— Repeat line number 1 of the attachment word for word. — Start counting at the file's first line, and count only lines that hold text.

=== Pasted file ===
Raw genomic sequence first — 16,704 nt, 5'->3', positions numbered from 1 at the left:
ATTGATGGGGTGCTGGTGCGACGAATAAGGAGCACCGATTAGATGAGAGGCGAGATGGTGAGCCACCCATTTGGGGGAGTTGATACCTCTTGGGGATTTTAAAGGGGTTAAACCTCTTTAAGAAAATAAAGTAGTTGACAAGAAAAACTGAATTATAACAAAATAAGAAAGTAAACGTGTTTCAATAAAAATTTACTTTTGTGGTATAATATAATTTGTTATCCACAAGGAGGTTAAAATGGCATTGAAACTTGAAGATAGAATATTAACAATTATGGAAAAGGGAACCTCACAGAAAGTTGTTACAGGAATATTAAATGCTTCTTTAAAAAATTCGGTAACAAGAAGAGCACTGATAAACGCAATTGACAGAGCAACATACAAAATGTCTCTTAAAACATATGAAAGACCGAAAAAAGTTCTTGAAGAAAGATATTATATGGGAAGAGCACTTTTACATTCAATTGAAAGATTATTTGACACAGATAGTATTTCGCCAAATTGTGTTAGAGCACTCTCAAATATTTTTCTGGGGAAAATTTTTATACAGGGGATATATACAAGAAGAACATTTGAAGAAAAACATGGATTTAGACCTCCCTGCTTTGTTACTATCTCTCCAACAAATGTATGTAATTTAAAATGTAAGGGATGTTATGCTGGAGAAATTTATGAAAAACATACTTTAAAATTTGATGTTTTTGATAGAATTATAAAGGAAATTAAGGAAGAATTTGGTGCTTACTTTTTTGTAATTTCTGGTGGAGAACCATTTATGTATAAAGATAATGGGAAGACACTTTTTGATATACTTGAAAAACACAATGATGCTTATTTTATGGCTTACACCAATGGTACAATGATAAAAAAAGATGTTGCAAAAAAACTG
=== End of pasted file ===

Raw genomic sequence first — 16,704 nt, 5'->3', positions numbered from 1 at the left: